The fleet of rental bicycles introduced in April have already rolled almost 70,000 miles — nearly enough to circle the globe three times.
And they’re still rolling. Even after more than 28,000 trips — most of them short jaunts around downtown — all of the 100 BikeLNK bikes remain intact.
None of them broken, none of them stolen.
And just 23 flat tires, or one every 3,000 miles.
“They’re made durable,” said Jamie Granquist, BikeLNK manager. “Everything has held up really well to being in the elements, and being ridden by lots of different people at all times of the day.”
The bikes were busiest in September, when they were taken on nearly 5,400 trips. Despite the winter weather, customers and commuters are still riding them — almost 2,500 times during a bitter November, and closing in on 1,000 trips so far this month.
The service, a partnership between the city and BCycle, didn’t have specific ridership goals, she said. But Lincoln’s numbers are measured against use in comparable cities where BCycle operates, such as Omaha and Madison, Wisconsin. And Lincoln is holding up, she said.
“We’re off to a great start,” she said. “Everybody is really happy with the numbers that our riders are showing. They’re meeting and exceeding all expectations.”
Still, BikeLNK is using the slower season to overhaul the three-speed Treks, up to a half-dozen a day — taking each one apart, replacing cables, adjusting brakes, straightening wheels, lubing all of the moving parts, getting them ready for their second year.
And staffers have looked back at the first year, compiling a year-end report that shows how quickly the sharing service took off, and how quickly users made it part of their routine once the 19 kiosks opened around downtown and on UNL’s three campuses.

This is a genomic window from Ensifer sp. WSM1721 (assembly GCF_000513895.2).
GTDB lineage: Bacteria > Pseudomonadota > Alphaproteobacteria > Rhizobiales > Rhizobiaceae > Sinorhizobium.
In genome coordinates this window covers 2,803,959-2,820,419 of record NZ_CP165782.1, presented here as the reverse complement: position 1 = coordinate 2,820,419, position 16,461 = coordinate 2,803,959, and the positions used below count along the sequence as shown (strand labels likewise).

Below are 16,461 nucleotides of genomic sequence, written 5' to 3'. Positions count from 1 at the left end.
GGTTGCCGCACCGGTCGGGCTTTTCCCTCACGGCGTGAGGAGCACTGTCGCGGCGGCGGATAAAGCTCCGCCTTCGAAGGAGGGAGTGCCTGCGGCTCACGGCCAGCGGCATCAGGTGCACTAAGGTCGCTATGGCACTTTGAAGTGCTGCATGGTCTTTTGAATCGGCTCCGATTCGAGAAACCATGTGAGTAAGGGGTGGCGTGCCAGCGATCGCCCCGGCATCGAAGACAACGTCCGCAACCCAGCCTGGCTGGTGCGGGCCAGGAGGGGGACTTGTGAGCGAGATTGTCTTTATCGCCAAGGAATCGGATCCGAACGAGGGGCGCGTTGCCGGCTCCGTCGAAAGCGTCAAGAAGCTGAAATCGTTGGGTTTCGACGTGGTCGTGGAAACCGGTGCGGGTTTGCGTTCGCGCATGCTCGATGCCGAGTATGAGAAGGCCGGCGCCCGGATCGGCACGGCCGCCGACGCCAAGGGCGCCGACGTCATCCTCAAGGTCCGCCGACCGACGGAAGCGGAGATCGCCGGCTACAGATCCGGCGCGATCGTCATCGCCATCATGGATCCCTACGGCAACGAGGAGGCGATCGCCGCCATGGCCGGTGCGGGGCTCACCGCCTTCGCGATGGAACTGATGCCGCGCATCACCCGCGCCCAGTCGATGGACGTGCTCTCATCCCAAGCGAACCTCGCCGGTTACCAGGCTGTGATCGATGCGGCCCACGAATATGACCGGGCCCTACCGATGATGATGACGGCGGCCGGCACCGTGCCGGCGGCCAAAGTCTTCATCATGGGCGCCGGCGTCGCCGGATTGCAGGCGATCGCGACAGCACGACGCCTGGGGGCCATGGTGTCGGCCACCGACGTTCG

“The fact that so many people made it part of their life is very encouraging,” Granquist said.
A few of their findings:
* The bikes are used roughly three times more on any weekday than on Saturdays and Sundays — likely because of the number of students and workers downtown during the week.
* The bikes are busiest at 8 a.m, noon, and 5 p.m. — though they’ve been used at all hours of the day and night. The fewest trips were taken at 4 a.m.
* The three most popular routes — based on check-out and check-in logs — are from 11th and N streets to 14th and R; 14th and R back to 11th and N; and 14th and R to 21st and Q.
* At UNL, the most popular kiosks are 14th and R (4,960 trips); 19th and S (1,559); and 14th and Avery (1,866).
* The No. 1 rider has already logged 806 trips and 1,354 miles — 1,000 more miles than No. 2.
* Since April, BikeLNK riders have burned an estimated 2.6 million calories and prevented about 63,000 pounds of carbon emissions.
It’s too soon to announce any changes for 2019, Granquist said, though she would like to add more bikes to the fleet. It’s also considering requests for kiosks in other parts of the city — such as the North Bottoms, near the Children's Zoo, and in the Near South neighborhood.
“Nothing’s off the table,” she said. “We’re waiting to see what’s going to happen.”